Almost all organisations realise they need to innovate. Business is too full of lessons of what happens when companies fail to understand changing markets for them to ignore it. The convergence of four major technologies: the wireless network, the revolution in battery technology, solid state data storage that resides in memory and the connected wireless GPS device, has exacerbated the speed and requirement of technological innovation.
Over the last four to five years, the chief information officer has been charged with driving innovation, primarily through the adoption and ongoing management of a variety of technologies. But today's CIO is busier than ever keeping the lights on - he's just now got a new set of problems related to mobile, social and cloud. What happened?
"The CIO as true innovator is really an illusion," says
Staying abreast of current needs
Firth says the CIO is still a vital part of any organisation that relies on technology - that is to say, almost all of them - but that his job should not be to drive innovation. With networks, hardware, operating systems, protocols, standards, core business logic, data warehouses, and all the other technology requirements to manage, the CIO's plate is full enough ensuring his company is staying abreast of current needs.
"Innovation in technology and business almost always comes from the bottom up. Communities and users improve products or have great ideas that they share with vendors - or they may use products in unexpected ways. Employees with hands-on experience can always find better ways to improve their jobs or cut costs. It is not the CIO's job to manage this often chaotic process."
Firth says another kind of CIO should be appointed: the Chief Innovation Officer.
"A 2012 report from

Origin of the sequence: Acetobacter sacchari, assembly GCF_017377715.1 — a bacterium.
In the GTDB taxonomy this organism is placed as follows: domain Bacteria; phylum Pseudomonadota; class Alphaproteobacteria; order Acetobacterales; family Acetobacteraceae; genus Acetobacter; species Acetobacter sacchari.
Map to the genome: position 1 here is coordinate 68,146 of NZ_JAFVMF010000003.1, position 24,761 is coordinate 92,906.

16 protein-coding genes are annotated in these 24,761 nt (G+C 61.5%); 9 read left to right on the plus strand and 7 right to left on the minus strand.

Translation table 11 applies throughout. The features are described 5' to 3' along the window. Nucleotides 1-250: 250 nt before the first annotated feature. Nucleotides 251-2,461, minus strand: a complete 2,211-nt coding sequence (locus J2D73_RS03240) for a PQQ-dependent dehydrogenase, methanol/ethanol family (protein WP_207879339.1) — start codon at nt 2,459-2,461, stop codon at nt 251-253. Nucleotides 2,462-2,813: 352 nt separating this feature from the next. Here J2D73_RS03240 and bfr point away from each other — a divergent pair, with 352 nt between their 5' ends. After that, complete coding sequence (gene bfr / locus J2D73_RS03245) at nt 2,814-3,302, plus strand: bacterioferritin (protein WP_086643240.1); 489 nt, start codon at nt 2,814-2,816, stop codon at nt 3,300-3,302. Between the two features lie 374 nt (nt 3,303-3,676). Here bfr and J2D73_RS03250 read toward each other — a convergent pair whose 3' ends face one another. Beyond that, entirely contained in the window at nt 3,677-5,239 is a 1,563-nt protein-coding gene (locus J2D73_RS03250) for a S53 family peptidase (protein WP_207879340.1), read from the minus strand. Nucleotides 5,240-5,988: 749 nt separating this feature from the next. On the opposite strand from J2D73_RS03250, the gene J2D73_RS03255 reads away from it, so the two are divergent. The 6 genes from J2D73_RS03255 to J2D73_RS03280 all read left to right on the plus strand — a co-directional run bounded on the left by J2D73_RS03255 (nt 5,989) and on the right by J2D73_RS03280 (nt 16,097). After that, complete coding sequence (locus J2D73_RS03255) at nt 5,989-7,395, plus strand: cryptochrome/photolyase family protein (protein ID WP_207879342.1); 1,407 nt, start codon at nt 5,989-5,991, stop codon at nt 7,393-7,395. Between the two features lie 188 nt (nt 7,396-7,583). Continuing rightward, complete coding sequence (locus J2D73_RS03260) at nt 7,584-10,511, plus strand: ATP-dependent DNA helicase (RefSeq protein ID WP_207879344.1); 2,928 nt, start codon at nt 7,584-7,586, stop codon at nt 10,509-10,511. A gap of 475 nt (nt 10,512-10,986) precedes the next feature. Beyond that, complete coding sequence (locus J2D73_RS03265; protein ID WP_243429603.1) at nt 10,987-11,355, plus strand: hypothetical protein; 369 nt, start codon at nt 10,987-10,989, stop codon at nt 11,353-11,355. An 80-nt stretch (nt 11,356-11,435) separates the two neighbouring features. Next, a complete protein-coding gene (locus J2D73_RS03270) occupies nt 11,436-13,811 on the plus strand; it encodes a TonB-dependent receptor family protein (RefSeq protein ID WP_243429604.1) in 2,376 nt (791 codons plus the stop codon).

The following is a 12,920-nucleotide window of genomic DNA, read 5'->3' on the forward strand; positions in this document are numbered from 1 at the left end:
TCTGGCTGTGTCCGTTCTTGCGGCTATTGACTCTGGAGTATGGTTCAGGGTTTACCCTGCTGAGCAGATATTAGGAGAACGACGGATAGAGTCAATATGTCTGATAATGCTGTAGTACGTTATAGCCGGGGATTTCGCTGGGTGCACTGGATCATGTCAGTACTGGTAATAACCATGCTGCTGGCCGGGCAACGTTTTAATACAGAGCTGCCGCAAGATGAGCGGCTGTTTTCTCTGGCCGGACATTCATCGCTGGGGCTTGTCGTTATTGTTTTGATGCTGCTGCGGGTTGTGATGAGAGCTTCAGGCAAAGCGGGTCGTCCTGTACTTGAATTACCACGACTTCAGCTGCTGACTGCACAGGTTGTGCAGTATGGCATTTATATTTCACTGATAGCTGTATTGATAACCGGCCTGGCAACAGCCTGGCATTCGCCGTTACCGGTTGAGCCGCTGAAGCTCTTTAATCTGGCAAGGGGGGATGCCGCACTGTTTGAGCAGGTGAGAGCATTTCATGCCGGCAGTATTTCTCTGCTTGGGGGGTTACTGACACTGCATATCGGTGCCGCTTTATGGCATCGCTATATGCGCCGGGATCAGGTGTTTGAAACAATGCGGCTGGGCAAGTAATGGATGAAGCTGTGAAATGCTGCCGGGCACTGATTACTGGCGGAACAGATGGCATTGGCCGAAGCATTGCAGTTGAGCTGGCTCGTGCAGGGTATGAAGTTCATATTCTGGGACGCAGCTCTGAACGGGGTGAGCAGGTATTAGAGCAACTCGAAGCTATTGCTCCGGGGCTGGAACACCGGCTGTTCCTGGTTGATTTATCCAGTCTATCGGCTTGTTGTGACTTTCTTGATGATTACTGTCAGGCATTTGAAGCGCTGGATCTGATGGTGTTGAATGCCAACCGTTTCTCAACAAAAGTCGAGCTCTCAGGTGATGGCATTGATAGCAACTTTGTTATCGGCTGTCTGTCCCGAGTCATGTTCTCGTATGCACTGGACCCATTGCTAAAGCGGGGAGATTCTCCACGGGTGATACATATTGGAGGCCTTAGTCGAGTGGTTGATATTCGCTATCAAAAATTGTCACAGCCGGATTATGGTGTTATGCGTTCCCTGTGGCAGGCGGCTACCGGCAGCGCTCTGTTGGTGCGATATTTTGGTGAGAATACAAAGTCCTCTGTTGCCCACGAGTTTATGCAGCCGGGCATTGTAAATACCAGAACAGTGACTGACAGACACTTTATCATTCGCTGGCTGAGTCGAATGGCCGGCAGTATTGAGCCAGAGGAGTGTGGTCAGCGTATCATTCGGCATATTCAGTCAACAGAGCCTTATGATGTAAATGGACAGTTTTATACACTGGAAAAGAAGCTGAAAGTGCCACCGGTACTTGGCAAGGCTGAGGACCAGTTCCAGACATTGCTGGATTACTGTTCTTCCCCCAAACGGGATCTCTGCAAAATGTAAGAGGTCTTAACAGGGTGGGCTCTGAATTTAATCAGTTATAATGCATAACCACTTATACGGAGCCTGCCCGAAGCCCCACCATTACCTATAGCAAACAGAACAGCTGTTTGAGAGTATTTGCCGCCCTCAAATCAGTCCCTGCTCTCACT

He says innovation officers should report directly to the CEO or the board and should have their own resources to prevent their function being sabotaged by silos, egos or hierarchies.
"The culture of an institution may be the biggest obstacle to true innovation within an enterprise. But the innovation executive needs to fight this and be looking outwards, especially at consumer and customer behaviour, even as he makes internal improvements. Enterprises are too slow, have too many layers and too many poor experiences to be sources of innovation."
"Mobile phones have taught us that employees will choose their own technology no matter what IT or management think. Cloud computing has taught us that whole divisions of a business will purchase their own resources if IT doesn't give it to them. The success of companies like Apple who know how to innovate and keep their customers happy teaches us that the days of management buying technologies and forcing employees to use it are seriously threatened. The innovation officer should be looking to customers and employees for real sources of innovation," Firth says.
"Just look at companies like Amazon, Apple,
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